We take pride in applying our own technologies internally first. Not only does this approach help us to practice what we preach, but it also gives us valuable experience in the decarbonisation of industry operations which we gladly share with our partners.

A case in point for our internal application is our Congleton factory in the UK, which recently turned carbon neutral eight years ahead of target with a combination of on-site renewable energy generation, a smart building management system and energy-saving building improvements, and on-site EV-charging solution. Meanwhile, in China, our Nanjing Digital Native Factory used digital twin technology for complete digital planning, resulting in 20 percent higher productivity.

These initiatives demonstrate the real-world impact that digital solutions can have in sustainability transformation. We care about improved performance in production because it results in noticeable energy savings and raw material consumption, reduction of waste and water consumption, and lower carbon emissions. We are keen on collecting data points and simulating the real-world because it allows us to create a holistic picture along the whole value chain.

For a better tomorrow

While decarbonisation starts at our doorstep, turning the tide on the climate crisis requires a collaborative and holistic approach. With our technology, Siemens aims to transform the backbone of the economy – the energy, industry, infrastructure, and transportation sectors – while creating value for all stakeholders.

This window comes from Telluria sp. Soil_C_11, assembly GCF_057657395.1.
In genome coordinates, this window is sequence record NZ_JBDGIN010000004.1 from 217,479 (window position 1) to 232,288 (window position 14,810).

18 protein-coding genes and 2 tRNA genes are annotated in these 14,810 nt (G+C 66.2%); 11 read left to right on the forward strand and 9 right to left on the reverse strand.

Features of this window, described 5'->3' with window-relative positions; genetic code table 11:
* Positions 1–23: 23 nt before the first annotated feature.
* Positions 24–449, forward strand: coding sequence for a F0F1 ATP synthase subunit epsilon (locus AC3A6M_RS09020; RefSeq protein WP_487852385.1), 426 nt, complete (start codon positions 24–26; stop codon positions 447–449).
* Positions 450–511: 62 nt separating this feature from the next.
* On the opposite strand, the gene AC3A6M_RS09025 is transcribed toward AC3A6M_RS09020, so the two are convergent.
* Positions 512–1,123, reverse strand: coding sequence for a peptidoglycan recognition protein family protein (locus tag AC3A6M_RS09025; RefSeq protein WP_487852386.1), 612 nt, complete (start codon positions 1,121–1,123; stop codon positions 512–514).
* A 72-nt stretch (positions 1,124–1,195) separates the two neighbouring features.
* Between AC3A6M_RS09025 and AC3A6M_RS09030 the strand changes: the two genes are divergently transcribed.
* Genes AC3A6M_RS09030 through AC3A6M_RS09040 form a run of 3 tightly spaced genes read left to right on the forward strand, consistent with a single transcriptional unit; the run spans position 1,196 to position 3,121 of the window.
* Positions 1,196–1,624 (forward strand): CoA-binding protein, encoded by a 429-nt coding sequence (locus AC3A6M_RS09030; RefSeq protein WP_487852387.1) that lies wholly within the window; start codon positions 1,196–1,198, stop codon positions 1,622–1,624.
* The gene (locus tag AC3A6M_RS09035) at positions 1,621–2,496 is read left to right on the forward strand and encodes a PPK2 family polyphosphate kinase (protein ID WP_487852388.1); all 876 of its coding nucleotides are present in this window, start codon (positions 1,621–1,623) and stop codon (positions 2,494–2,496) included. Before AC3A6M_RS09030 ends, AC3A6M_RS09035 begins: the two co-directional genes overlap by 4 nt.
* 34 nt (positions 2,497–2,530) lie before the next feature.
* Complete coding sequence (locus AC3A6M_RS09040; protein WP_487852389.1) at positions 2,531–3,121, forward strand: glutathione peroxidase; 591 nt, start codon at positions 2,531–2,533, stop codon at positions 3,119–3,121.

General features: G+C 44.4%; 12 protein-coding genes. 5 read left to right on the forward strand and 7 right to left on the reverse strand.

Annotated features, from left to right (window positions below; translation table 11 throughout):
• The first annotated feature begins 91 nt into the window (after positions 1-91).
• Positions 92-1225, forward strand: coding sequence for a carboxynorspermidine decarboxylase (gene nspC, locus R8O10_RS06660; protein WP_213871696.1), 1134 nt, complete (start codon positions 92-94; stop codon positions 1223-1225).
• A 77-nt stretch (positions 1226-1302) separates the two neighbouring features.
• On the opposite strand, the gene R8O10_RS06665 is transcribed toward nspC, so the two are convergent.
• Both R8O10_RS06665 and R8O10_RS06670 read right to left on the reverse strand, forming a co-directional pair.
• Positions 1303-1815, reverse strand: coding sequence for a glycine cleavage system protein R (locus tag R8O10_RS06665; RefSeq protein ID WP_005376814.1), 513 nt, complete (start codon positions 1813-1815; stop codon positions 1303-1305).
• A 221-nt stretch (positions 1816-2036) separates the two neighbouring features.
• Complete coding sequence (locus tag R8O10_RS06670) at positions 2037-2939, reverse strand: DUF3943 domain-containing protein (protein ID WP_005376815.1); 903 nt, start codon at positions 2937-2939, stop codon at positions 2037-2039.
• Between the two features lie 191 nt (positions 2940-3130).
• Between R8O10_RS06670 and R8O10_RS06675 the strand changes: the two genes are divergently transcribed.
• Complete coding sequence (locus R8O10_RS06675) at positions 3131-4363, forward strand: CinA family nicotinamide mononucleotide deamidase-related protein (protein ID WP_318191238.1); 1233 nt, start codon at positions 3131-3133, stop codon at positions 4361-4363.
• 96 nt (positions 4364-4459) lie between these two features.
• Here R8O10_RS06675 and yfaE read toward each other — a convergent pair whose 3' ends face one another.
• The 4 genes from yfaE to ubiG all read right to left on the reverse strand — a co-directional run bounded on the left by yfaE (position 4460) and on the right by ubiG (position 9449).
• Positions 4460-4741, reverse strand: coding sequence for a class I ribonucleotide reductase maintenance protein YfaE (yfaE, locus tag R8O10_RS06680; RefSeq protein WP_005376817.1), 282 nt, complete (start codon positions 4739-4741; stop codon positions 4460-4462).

One of the most exciting aspects of our decarbonisation journey is being inspired by and a source of inspiration for our partners, suppliers, and customers in our collaborative ecosystems to do more. In fiscal year 2022 alone, we can report 150m tons of CO2 customer avoided emissions – meaning with the help of our products and solutions, our customers can achieve significant progress in their own sustainability efforts.

For example:

  • Digitalisation of buildings is a way to better utilise energy and use fewer resources. The University of Birmingham is currently designing the world’s smartest decarbonised campuses in Edgbaston and Dubai as part of its 2035 net-zero pledge. Combining digital sensor and analytics technologies, artificial intelligence, decentralised energy generation and storage, renewable energy and concepts, Siemens identifies an example of the optimal pathway to net-zero.
  • Vertical farming is an innovative, rapidly growing market that addresses feeding the increasing world population adequately and close to home. 80 Acres Farms is a unique, pesticide-free, large-scale indoor vertical growing farm using digitalisation and automation to produce more with less. The company has understood the power of Glocalisation – the practice of utilising local suppliers and reskilling local work forces and empowering local communities.
  • The increased adoption of new mobility such as electric vehicles (EV) supports decarbonisation efforts to reduce reliance on fossil fuels. Electrify America, the largest, open, ultra-fast public charging network in North America, is aiming to double its charging infrastructure by 2026. This is why Siemens Financial Services has invested a triple-digit million US$ amount to boost EV adoption across the US and Canada.

We are taking the first steps towards fundamentally transforming the backbone of our world’s economy. It is important to be a strong leader in the sustainability transformation and challenge others to join in. Together, we can make a difference. The journey won’t be easy, but it will be worth it. I cannot help but feel hopeful.